Reality setting in:
• Even ex-Covid, things change
• Properties change more slowly than many other things but areas may go in and out of fashion, building types may become a bit passé, pedestrian flows may change, rival shopping centres may be built etc.
• Hence, maybe, rents should be capable of falling but they’re often not and, as rents are used to set the rents of new leases in the same vicinity, landlords will often suffer voids rather than set a precedent such that rents should be lower
• If the landlord becomes liable for business rates on an empty property, then this may encourage movement in the opposite direction
• This is partly why Xmas card shops and tacky gift shops with temporary signs spring up on High Streets around November. Rents may be very low but no leases are being signed to set a precedent and the business rates fall on somebody else
• Covid is a lot of big changes all come at once. Landlords must surely know that this time, some of the fallout will land on them.
• With this in mind, some operators are calling for their landlords to be given easier access to government support (perhaps in order that they can pass more of the burden of non-existent sales on to them)
Some other points:
• Some operators may be thinking that the beer tie, after all, was not altogether a bad thing
• Because the property owner, often a brewer, has a vested interest in protecting the tenant’s trade and, patronising though it may be, this has stood the test of time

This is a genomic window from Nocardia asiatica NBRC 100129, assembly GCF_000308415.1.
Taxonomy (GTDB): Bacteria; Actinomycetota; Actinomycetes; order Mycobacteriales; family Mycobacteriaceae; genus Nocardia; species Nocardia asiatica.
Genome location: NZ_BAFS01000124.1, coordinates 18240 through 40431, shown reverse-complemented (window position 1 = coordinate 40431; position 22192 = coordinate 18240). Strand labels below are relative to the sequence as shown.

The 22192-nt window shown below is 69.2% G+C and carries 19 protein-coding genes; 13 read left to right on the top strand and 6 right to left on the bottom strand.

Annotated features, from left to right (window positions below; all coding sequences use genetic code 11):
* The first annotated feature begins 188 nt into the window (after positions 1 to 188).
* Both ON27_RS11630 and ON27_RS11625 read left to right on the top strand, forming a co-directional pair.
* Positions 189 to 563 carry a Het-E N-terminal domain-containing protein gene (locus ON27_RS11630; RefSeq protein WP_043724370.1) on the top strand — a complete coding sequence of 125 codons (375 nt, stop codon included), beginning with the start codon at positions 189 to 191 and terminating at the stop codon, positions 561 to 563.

• Worth noting that there will be some ‘signalling’ going on. Companies that are trading relatively well via delivery may signal that they need rent cuts, landlords may make empty threats etc
PUB & RESTAURANT NEWS:
How many units will be open on 4 July, 31 July, 31 August?
• Please drop us a line & let us know your plans. Will publish anonymised details tomorrow.
• What’s clear already is that 4 July will not be flicking a switch from ‘all-closed’ to ‘all-open’. Various comments that a significant proportion of the country’s chain restaurants will not reopen at all. CGA says that a third of operators will cut some of their sites and another third are considering doing so.
• Merlin says all of its units will open 4 July, Franco Manca in FT says will open 6 units on 4 July and a stream thereafter. Shepherd Neame to have 200 open by the end of July. Hoseasons & other domestic holiday companies intend to sell as much stock as possible from the earliest possible date.
Bookings coming in. City may allow pavement dining.
• The government has given more guidance on how it expects pubs & restaurants to behave after they are allowed to reopen on 4 July.
• Plenty of comment out there that venues have been ‘flooded with bookings’. It will take a little while to assess underlying demand.
• The City of London Corporation is reported to be considering backtracking on its pavement license ban. It is said to be looking into reallocating some street space to accommodate al fresco dining. It had previously said that tables on the pavement would push pedestrians into closer proximity of each other.